Senior Vice President,
Chief Financial Officer
& Treasurer of Baystate Health
Baystate Health’s (Baystate’s) finances in fiscal year 2022 were the most challenging in the organization’s long history. Baystate experienced an operating loss of $178 million which represented a negative margin of 6.2% compared to the prior year that had a positive operating income of $27 million or 1.0%. It’s worth noting that in 2022, the finances of most healthcare organizations across the Commonwealth and the nation were in a similar situation.
The primary drivers that caused Baystate’s negative performance was the resurgence of COVID with the Delta/Omicron variants as well as sustained labor shortages and skyrocketing contract/temporary staffing costs that haunted all healthcare organizations throughout 2022.
Operating Margin (OM) %
A couple of the more notable trends that Baystate experienced during the past year:
- A shutdown of elective procedures during January/February 2022 due to the outbreak of the Delta/Omicron variants.
- Short staffing in community nursing homes and home care agencies slowed routine discharges from our hospitals leading to prolonged lengths of stay and crowding in our Emergency Departments.
- For most of 2022 Baystate Medical Center was operating at 110-120% of our licensed bed capacity.
- The cumulative effect of the “Great Resignation” adversely impacted our staffing. One in five healthcare workers has left the field since the start of the pandemic. At Baystate, this translated into 1,600 open positions for our 13,000 employees.
- Baystate responded to the labor shortfall by paying overtime and bonuses to existing staff and hiring hundreds of contract workers to fill the gaps. These unexpected and higher labor expenses exceeded prior year spending by over $140M.
- Federal relief dollars for hospitals dried up in 2021. From early 2020 through the fall of 2021, losses related to the pandemic amounted to $220M and were partially offset with $180M in combined state and federal relief. Since then, we have accumulated another $180M in losses with only $20M in state relief to offset them.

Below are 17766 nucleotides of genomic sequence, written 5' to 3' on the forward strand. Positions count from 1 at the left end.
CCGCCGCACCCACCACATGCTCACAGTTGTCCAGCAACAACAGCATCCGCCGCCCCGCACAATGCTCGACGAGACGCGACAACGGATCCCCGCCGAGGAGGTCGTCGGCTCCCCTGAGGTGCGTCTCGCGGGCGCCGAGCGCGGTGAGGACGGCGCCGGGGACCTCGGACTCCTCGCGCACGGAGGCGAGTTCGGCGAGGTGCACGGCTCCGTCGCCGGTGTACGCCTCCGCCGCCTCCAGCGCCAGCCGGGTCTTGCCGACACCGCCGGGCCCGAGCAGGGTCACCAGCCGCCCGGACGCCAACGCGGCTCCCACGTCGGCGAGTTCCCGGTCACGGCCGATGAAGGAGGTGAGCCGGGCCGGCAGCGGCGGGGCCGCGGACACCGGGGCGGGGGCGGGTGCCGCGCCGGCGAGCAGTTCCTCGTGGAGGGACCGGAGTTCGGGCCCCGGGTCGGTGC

Total operating revenues in 2022 remained relatively flat at approximately $2.8 billion compared to 2021. Approximately 60% of Baystate's patient related operating revenues were generated from our four acute care hospitals, our employed provider group with over 1,000 providers, and our visiting nurse and hospice entities. The other large component of Baystate's operating revenues (30%) was generated on premiums from our managed care health insurance company, Health New England, with over 185,000 members.
Total Operating Revenues & Expenses
($ in Millions)
|Net patient service revenue: $1,679M - 59%|
|Premiums: $923M - 32%|
|Other revenue: $249M - 9%|
|Salaries and wages: $1,118M - 37%|
|Supplies & expense: $1,266M - 42%|
|Medical claims & capitation: $557M - 18%|
|Depreciation, amortization & interest: $87M - 3%|
Baystate’s balance sheet ratios calculated Days Cash on Hand at 127 days and a long-term debt to capitalization ratio at 40%. These metrics, coupled with volatility in the investment market returns, weaken Baystate’s historically strong balance sheet during a very challenging year. Overall, Baystate's total assets for the fiscal year ending September 30, 2022, decreased to $2.4 billion compared to $2.9 billion in 2021.
Assets, Liabilities & Net Assets
($ in Millions)
Our independent public accountants, Deloitte & Touche LLP, completed their annual audit of Baystate Health's financial statements for FY 2022 and issued an unqualified opinion. In addition, early in 2023 we were able to maintain our A+ rating with a stable outlook from the Fitch rating agency, however, Standard & Poor’s downgraded us from A+ to A rating with a negative outlook. The rating agency evaluations considered the negative impacts suffered by all healthcare entities during 2022 as well as the overall strength of Baystate's integrated delivery system, historical financial performance, and market leadership position which grew during 2022.